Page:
Security Considerations

Because client and server are separate processes (and can even be on different machines) with Zim Server Connectivity, there are some new options for providing security, although the same basic mechanisms are used.

Using ZIM Security

Within Zim, security is provided through a combination of log in user names, passwords, and entity set, relationship, and field level permissions. The following is a summary.

Zim Server uses the same facilities. When a Zim application connects to Zim Server, a Database Agent process is started to service requests from that application. The CONNECT command can contain a user name and password. If it does, a LOGIN is executed at the server. If a LOGIN is executed for a specific user, then all subsequent requests to the server are executed under that user. Thus any permissions that have been set up at the server are obeyed.

Permissions (which are set using the PERMISSIONS command) are set in the server database using a development version of Zim with that database on the server machine. Permissions cannot be set from a client Zim application.

Using Operating System Security Features

You can use operating system features to provide security as well. Many possibilities here exist here, but the following points provide some guidelines. Since the means of specifying operating system level security varies from one operating system to another, actual operating system commands are specified. Consult your system documentation for more details on setting file permissions.

Given the above, here is one scenario of how security could be provided by using operating system facilities:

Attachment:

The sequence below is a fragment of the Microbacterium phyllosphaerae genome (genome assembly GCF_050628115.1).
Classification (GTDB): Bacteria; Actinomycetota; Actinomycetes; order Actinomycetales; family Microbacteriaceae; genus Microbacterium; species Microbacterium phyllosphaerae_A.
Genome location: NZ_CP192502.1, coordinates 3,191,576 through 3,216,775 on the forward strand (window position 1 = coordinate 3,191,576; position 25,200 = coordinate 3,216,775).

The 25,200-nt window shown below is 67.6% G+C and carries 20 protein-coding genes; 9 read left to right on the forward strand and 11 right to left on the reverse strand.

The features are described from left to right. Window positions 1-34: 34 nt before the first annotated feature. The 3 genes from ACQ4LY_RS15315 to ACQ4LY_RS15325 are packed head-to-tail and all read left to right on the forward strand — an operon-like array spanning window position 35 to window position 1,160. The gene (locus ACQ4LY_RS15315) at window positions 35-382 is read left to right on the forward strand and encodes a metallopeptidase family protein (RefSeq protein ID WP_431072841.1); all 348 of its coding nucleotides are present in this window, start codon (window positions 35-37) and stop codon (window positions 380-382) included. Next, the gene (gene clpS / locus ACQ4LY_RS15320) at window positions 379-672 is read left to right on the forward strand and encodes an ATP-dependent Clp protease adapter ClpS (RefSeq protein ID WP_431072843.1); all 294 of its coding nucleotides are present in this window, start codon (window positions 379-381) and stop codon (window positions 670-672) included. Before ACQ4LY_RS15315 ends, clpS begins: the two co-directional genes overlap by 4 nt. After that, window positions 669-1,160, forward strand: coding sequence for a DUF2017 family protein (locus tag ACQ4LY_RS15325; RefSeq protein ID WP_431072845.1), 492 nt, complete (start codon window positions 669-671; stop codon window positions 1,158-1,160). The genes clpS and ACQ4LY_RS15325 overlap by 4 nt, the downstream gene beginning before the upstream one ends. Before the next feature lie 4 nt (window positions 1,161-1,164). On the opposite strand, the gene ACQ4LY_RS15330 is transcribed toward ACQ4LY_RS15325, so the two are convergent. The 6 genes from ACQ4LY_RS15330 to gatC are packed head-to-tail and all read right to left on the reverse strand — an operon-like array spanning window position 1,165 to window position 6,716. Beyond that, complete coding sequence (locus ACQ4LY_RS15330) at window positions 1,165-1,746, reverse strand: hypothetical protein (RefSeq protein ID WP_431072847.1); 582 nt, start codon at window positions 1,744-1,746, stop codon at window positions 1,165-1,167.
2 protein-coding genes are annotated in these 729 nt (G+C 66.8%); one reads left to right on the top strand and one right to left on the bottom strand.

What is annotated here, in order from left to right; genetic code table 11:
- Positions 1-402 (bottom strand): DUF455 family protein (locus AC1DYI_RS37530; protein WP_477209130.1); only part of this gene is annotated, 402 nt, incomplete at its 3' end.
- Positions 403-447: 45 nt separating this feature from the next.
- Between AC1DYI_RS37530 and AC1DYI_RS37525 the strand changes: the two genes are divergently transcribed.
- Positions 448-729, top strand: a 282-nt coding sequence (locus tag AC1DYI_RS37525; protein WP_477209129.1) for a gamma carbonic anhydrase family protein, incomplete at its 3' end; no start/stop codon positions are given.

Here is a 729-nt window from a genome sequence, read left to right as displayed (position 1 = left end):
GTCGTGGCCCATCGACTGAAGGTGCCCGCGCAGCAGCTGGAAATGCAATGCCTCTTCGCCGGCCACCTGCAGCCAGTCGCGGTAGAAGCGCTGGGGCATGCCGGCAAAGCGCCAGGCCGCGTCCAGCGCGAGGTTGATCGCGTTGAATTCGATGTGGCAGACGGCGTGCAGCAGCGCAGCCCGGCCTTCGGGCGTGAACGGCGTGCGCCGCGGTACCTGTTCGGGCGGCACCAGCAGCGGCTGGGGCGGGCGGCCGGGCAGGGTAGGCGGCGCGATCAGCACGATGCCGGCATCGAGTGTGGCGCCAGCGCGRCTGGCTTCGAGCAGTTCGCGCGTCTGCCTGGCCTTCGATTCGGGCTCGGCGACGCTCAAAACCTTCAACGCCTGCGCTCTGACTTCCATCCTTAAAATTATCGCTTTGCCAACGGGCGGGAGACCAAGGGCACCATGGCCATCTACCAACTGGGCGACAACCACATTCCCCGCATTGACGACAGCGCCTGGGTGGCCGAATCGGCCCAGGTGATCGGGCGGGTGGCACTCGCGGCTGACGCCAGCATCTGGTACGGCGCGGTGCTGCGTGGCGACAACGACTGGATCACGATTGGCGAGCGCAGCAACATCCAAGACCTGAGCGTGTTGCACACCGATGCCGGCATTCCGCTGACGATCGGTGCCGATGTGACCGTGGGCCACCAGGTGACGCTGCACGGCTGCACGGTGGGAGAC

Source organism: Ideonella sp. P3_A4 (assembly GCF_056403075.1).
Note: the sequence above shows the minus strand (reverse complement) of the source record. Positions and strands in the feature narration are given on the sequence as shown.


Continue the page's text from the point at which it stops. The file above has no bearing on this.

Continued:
Object Permissions

Entity sets, relationships and fields have security permissions that control how they can be accessed. The permissions defined at the remote database are independent of permissions defined at the client. The following chart illustrates the valid relationships.

Client LOGIN user name

CONNECT user name

Client Operation

Result

Ted

Bob

ADD Customers...

Client-side permissions disallow this.

Ted

Bob

LIST Customers...

Data is retrieved but Salary appears as $NULL because of server side permissions for Bob.

Ted

Carol

ADD Customers...

Client-side permissions disallow this.

Ted

Carol

LIST Customers...

All data is retrieved.

Alice

Bob

ADD Customers...

Operation fails on the server side because Bob cannot add to Customers.

Alice

Bob

LIST Customers...

Data is retrieved but Salary appears as $NULL because of server-side permissions for Bob.

Alice

Carol

ADD Customers...

The operation proceeds.

Alice

Carol

LIST Customers...

The operation proceeds.

Read-only fields

Read-only fields are database fields defined by in a table on the database server. The value of a read-only field is always assigned by the server. Such fields are often identity fields or primary keys that serve to uniquely identify a particular row or record in the table. To create a read-only field, set the Required field to the value of RO or ROE. RO and ROE both designate read-only fields. ROE fields are exported by the Export SQL Definitions facility in the Development Center. RO fields are not exported. When a field is defined as read-only, Zim does not generate syntax that assigns a value to this field, even if the language syntax assigns a value or a value is assigned implicitly because a form field name matches the name of the read-only field.

For example, RO is often useful for pseudo-columns that already exist on the server such as "ROWID" in Oracle database tables. If you create a field in a Zim entityset that reside sin an Oracle database with the name ROWID, Oracle always supplies a value for the field. Making it a read-only field in Zim ensures that Zim does not assign a value to it.